Thursday, July 5, 2018

"Googlewins Law" - The Google Argument

Maybe you've had an occasion with "The Google Argument" before. I call it "Googlewin's Law". What is it and how does it damage dialogue?

In homage to Godwin's Law, I call for "Googlewin's Law", and would phrase it like this:

"As a technical discussion grows longer, the probability of a comparison involving Google approaches 1"

I have observed an emerging trend that when meaningful arguments run low, someone "pulls a Google" (alternatively Linkedin, Amazon, Facebook) in an attempt to score an intended winning strike. However, most often, the invocation of Google is nothing more than a fallacy.
Here are the three most common uses of the Google Argument:

The positive Google Argument

When developers want to do something which could be called "nerdfest" and run out of meaningful arguments why doing this is a good idea, they invoke the positive Google argument:
"We could become the next Google with this". 
Typical invocations could be: "With this ranking algorithm, we could become the next Google!" - "With this sales platform, we could become the next Amazon!"

Here is why it's a fallacy:

Google never tried to become great, they tried to do something that happened to work, and because they did that exceedingly well, in all domains - from technical implementation over marketing and sales all the way to customer service - they succeeded. Oh, and they happened to have great seed funding.
Google did not become great because of one good technology, they became great because they happened to do a whole lot of other things right as well in a market where one stupid move can cost you everything.

So the next time someone pulls a positive Google on you, just ask: "What makes you so sure we don't become the next Blockbusters with that idea?"

The negative Google argument

The opposite of the positive Google argument, used as a killer argument against any form of innovation or change is the negative Google argument:

"We don't need this. We are not Google".
Typical invocations sound like: "Continuous Integration? We're not Google!" - "Microservices? We're not Google!" - "Virtual Machines? We're not Google!"

Here is why it's a fallacy:

Not everything Google does is only helpful for Google. Google is using a lot of techniques and technologies that help them achieve their mission and goals easier and more effectively.
Google has even created quite a number of useful tools, frameworks and techniques that are available open source (such as Angular) simply because they are useful.
If everything that made Google successful was anathema, you shouldn't even be using computers!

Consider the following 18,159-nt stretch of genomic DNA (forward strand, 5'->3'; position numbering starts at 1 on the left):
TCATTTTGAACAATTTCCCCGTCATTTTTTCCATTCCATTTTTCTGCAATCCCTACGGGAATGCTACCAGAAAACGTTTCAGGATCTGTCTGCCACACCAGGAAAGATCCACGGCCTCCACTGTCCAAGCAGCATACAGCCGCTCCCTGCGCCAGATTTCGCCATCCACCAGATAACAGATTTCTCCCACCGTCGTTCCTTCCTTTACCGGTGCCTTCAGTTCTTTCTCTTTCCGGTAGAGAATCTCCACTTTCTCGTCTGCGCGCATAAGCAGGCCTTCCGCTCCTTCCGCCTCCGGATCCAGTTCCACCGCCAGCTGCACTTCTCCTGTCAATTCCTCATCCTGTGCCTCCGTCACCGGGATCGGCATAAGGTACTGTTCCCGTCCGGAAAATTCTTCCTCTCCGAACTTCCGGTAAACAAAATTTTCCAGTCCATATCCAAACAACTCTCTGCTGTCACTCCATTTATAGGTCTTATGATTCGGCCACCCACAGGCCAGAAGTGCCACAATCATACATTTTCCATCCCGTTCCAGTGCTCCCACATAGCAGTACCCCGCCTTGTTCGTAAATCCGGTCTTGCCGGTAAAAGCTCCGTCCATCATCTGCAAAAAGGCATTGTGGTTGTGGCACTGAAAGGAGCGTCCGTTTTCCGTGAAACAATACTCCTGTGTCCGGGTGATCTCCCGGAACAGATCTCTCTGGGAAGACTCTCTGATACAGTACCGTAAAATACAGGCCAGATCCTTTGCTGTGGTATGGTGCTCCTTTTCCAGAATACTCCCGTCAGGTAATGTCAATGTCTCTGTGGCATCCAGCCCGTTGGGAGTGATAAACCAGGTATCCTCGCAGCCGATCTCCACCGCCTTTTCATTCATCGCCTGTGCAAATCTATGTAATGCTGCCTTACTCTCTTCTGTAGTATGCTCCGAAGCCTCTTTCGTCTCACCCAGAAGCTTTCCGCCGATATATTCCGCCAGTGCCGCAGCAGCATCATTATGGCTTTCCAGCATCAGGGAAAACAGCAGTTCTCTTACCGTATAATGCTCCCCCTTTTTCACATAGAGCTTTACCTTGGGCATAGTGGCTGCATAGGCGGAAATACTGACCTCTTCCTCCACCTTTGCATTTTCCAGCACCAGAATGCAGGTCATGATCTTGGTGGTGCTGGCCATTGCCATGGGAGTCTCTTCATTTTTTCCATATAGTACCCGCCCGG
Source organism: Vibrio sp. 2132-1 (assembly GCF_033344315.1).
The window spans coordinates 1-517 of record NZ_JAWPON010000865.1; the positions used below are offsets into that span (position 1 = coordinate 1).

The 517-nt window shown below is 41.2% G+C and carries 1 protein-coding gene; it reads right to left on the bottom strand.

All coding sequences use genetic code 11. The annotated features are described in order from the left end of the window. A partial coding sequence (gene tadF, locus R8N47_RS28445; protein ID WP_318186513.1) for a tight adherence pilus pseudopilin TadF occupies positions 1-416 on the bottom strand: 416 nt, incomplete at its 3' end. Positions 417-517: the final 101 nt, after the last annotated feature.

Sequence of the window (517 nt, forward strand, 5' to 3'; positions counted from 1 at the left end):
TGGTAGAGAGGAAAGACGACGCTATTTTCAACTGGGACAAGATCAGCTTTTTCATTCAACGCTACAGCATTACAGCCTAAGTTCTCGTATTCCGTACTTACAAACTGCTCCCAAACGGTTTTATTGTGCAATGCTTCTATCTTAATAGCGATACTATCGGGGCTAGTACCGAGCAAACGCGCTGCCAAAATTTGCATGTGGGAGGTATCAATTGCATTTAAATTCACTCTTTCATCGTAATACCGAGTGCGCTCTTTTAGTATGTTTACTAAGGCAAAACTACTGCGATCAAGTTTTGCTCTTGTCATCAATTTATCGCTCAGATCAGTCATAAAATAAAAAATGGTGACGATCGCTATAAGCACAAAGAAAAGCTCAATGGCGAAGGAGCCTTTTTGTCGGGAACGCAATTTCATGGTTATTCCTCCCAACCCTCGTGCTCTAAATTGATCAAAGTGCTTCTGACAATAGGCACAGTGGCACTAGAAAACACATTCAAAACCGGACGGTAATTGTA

The appeal to Google

When lacking evidence or sound arguments, what's more convenient than invoking the name of a billion-dollar-company to make your case? Who could argue against an appeal to Google:

"Google also does this." - "Google invented this!"
Typical invocations would be: "Of course we need a distributed server farm. Just look at Google, they also do that!" - "Our product search page needs semantic interpretations. Google also does this!"

Here is why it's a fallacy:

First and foremost, unless you're in the business of selling advertisement space on one of the world's most frequented websites, chances are you're not going to make profit the way Google does.
Second, Google can afford a technology infrastructure that costs billions, because that's what generates revenue as well. There's an old latin proverb, "quod licet iove, non licet bove" (lit. "What is suitable for a God is not befitting an ox")
Third, Google has many billions of dollars to invest. It doesn't hurt Google to make sink $100m into a promising, yet ultimately unsuccessful innovation. I mean, yes it hurts, but it's not lethal. Can your business afford sinking $100m for zero returns? If so, you can appeal to Google, otherwise I'd be cautious.


The next time someone invokes Google, Facebook, Amazon, LinkedIn or even companies like Zappos, Spotify or whatever - think of Googlewin's Law.

What worked for others has no guarantee of working for you - and even though you are not them, not everything they do is bad (such as, for example, breathing!).
Google is not a reason either way.

Feel free to ask, "Can you rephrase that statement with a comprehensible reason that has a connection to our business?"

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